15 Erasmus, A Modest Meane to Marriage, trans. N. L. (London, 1568), sig. Civ. The sexual desires of Pamphilus can be summed up in the following line: “As for myselfe, if God so woulde, it were unto me a pleasure, even to end my life in your armes” (sig. Cii). Since the beloved is named Maria, the remark simultaneously evokes an image of the Pietà. All further signatures from this work by Erasmus will be noted in the text.

16 According to Hunter in the Arden ed. of All's Well 10 - 11 n. 126-27, “The idea probably goes back to Jerome's ‘Laudo nuptias, laudo coniugium, sed quia mihi virgines generant.’ ” Hunter also notes that the same argument that virgins bring forth virgins is used by Venus in Shakespeare's Venus and Adonis (lines 203-204) and by Ferardo in Lyly's Euphues.

17 For a persuasive study of Shakespeare's Erasmian ideas, see Hassel, R. Chris, Jr., Faith and Folly in Shakespeare's Romantic Comedies (Athens, GA, 1980)Google Scholar.

18 Shakespeare and the Experience of Love (Cambridge, 1981) 140.

19 Booty, John E., ed., The Book of Common Prayer 1559 (Charlottesville, VA, 1976) 293Google Scholar. Further page references to this work will be noted in the text.

20 Kirsh, Experience of Love 10.

21 I have used the Huntington Library copy (STC 15230) of Combe, Thomas, The Theater of Fine Devices (London, 1614)Google Scholar.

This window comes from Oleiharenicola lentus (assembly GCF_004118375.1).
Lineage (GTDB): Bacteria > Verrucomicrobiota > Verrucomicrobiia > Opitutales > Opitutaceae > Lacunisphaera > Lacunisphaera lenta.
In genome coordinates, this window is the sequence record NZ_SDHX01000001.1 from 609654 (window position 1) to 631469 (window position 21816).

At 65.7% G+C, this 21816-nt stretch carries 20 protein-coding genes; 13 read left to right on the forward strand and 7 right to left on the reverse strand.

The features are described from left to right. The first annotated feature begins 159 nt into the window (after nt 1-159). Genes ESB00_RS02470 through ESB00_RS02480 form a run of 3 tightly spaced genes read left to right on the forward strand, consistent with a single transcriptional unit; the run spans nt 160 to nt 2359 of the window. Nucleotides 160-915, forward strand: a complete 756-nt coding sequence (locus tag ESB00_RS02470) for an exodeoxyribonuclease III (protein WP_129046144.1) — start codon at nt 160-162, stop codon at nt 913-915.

22 Cleaver, Godlie Forme, 13.

23 See Ripa, Cesare, Iconologia (Padua, 1611; New York, 1976) 74Google Scholar.

24 Smith, “Preparative to Marriage” 28.

25 See G. K. Hunter, introduction, All's Well, Arden ed., xliv.

26 See my note “Overlooked Sources of the Bed Trick,” Shakespeare Quarterly, 34 (1983):433—34, and John E. Van Domelen, “Genesis, Boccaccio, and Shakespeare,” The Shakespeare Newsletter (May 1965)124, which unfortunately never appeared in the indexes.

27 For the story of the bed-trick as practiced by Uther Pendragon on the Duchess of Tyntagil, with the help of the enchanter Merlin, see Book I of “The Tale of King Arthur” in Thomas Malory, Works, ed. Eugene Vinaver, 2d ed., (London, 1971) 3-6. Sir Lancelot is similarly enchanted into spending a fruitful night with Elaine, daughter of the Fisher King. According to the prophecy, the parents of Galahad (the perfect knight and a second Christ) were to be descendants of Joseph of Arimathea and the Fisher King, which meant Lancelot du Lac (who would sleep only with Queen Gwenyver) and the Lady Elaine. The story is told in “The Booke of Sir Tristram de Lyones” of how Sir Lancelot is shown a ring belonging to the queen “lyke as hit had com frome her” (480). He is told where to meet her, and then is given wine to prevent him from recognizing the substitution in the bedchamber of Elaine (479-80). Galahad is named after Gilead, whose balm was a universal “panacea,” like Helena's. In this case, the “balm of Gilead” is the blood of Christ, which Galahad later applies to the wound of the Fisher King to cure him.

28 Smith, “Preparative to Marriage” 6.

29 Ibid., 36.